Folks, this weekend marks the start hurricane season. Are you prepared? Although everyone says “oh, we aren’t going to get hit,” I don’t think that way, because it only takes one hit to make a big mess. Remember Andrew?
Today is the day you need to start making those plans with your family. Do you have the necessary tools and food? Have you made a master plan to notifying family members outside of our State? Have you thought what to do with your pet? Are you in an evacuation zone? Do you know where the Shelters are located and which one takes pets? Please start planning by visiting www.miamidade.gov/hurricane. They have all the information you need so that you don’t get caught at the last minute with no information on what to do.
This past week I received an email from another columnist who a reader had reached out to her and she wanted me to share with my readers, so that they don’t fall for the same scam. This came from Friends & Neighbors columnist Christina Mayo:
One of my readers who is elderly suggested I find a way to get some information out there for other unsuspecting Miami-Dade residents. She told me she is "not worldly" but still can't believe she was scammed in this way. She is 87 and her husband is 93. They still live in their own home in Kendall.
She told me she was called and told she had won $30,000 in the Publisher's Clearing House Sweepstakes. She didn't tell her husband because she wanted to surprise him with the money. They have always mailed back the Sweepstakes forms.
The caller asked her some contact questions and told her the team would be at her home to film her and her husband as winners the next day. He was very convincing, apparently, and she went for it. He told her to go to Walgreens and buy a "green" money card for $499 and that he would call back for the number on the back. When she asked why, he said she would get it back with the $30,000.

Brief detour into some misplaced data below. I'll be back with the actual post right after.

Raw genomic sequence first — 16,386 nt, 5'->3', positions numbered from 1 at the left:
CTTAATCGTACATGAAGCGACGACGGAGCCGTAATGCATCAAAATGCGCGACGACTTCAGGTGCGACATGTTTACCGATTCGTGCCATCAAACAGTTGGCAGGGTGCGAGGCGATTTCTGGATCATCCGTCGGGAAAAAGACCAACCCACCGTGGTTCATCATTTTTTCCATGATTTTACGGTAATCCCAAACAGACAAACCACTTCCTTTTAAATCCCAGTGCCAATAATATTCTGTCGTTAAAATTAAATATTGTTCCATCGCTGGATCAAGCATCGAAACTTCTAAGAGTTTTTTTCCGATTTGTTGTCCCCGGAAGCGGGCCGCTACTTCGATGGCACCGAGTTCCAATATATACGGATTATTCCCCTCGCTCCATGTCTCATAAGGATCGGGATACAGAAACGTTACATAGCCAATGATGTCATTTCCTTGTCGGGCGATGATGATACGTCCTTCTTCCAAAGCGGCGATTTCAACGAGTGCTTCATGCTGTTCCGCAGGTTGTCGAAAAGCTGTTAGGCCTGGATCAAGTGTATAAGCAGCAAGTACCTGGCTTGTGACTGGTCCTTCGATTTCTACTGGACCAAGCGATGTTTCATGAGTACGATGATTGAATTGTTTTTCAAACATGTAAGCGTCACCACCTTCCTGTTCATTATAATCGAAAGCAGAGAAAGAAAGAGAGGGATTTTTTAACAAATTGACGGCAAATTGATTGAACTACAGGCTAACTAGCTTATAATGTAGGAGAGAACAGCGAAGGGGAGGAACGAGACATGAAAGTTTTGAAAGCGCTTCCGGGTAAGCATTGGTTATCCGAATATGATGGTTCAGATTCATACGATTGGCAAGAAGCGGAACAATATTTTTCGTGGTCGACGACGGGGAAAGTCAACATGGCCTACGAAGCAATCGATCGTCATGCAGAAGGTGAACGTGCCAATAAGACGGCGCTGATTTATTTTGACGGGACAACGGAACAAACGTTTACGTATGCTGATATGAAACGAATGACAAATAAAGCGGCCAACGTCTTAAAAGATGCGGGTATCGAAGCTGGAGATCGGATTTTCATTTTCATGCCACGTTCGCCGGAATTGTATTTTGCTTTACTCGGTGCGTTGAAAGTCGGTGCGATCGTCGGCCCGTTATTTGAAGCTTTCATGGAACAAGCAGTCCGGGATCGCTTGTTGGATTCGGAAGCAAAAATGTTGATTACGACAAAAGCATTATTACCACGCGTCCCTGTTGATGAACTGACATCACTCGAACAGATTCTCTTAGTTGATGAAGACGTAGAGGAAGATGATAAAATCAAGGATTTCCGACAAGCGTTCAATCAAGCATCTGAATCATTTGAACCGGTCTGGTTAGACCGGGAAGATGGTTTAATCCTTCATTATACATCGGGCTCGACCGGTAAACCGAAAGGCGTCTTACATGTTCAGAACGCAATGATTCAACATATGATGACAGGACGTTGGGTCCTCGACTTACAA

You and I would immediately hang up, but as an elderly, trusting person she did it — twice. He told her to go to different Walgreens stores. The third time, she returned to the first Walgreens and the cashiers and store manager realized what was happening to her and called the police. She was so convinced she had won, that even the store personnel and police officers had a hard time convincing her what had happened.
The scammers have continued to call her and recently they threatened to come to their home to "cut their throats." They have been in touch with the police, but have been told there is nothing more that can be done. So, not only did she lose $1,000 and her pride, she lost her sense of security.
She does not want her name in the paper but she wants to warn other elderly persons to not fall for these guys. She and her husband, who obviously knows now, are scared to answer their home phone. They use their cell phone for now. If you can, help her by helping others. I think she just wants to make sure something good comes out of her bad experience.